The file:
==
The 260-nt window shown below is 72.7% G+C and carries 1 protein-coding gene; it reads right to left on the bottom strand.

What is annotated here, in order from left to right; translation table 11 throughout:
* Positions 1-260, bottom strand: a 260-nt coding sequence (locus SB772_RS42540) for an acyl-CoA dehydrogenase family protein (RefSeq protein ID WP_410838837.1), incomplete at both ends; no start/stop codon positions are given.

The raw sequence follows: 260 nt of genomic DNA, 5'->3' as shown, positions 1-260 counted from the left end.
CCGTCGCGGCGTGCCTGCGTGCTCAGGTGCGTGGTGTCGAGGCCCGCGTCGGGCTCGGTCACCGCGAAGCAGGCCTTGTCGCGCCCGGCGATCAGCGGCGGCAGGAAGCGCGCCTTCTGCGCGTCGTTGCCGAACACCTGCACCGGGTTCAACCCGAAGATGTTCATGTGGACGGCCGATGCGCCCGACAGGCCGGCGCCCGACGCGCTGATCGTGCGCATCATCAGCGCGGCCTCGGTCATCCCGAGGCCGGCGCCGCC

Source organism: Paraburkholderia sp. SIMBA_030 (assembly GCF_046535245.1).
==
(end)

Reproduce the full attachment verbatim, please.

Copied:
The 260-nt window shown below is 72.7% G+C and carries 1 protein-coding gene; it reads right to left on the bottom strand.

What is annotated here, in order from left to right; translation table 11 throughout:
* Positions 1-260, bottom strand: a 260-nt coding sequence (locus SB772_RS42540) for an acyl-CoA dehydrogenase family protein (RefSeq protein ID WP_410838837.1), incomplete at both ends; no start/stop codon positions are given.

The raw sequence follows: 260 nt of genomic DNA, 5'->3' as shown, positions 1-260 counted from the left end.
CCGTCGCGGCGTGCCTGCGTGCTCAGGTGCGTGGTGTCGAGGCCCGCGTCGGGCTCGGTCACCGCGAAGCAGGCCTTGTCGCGCCCGGCGATCAGCGGCGGCAGGAAGCGCGCCTTCTGCGCGTCGTTGCCGAACACCTGCACCGGGTTCAACCCGAAGATGTTCATGTGGACGGCCGATGCGCCCGACAGGCCGGCGCCCGACGCGCTGATCGTGCGCATCATCAGCGCGGCCTCGGTCATCCCGAGGCCGGCGCCGCC

Source organism: Paraburkholderia sp. SIMBA_030 (assembly GCF_046535245.1).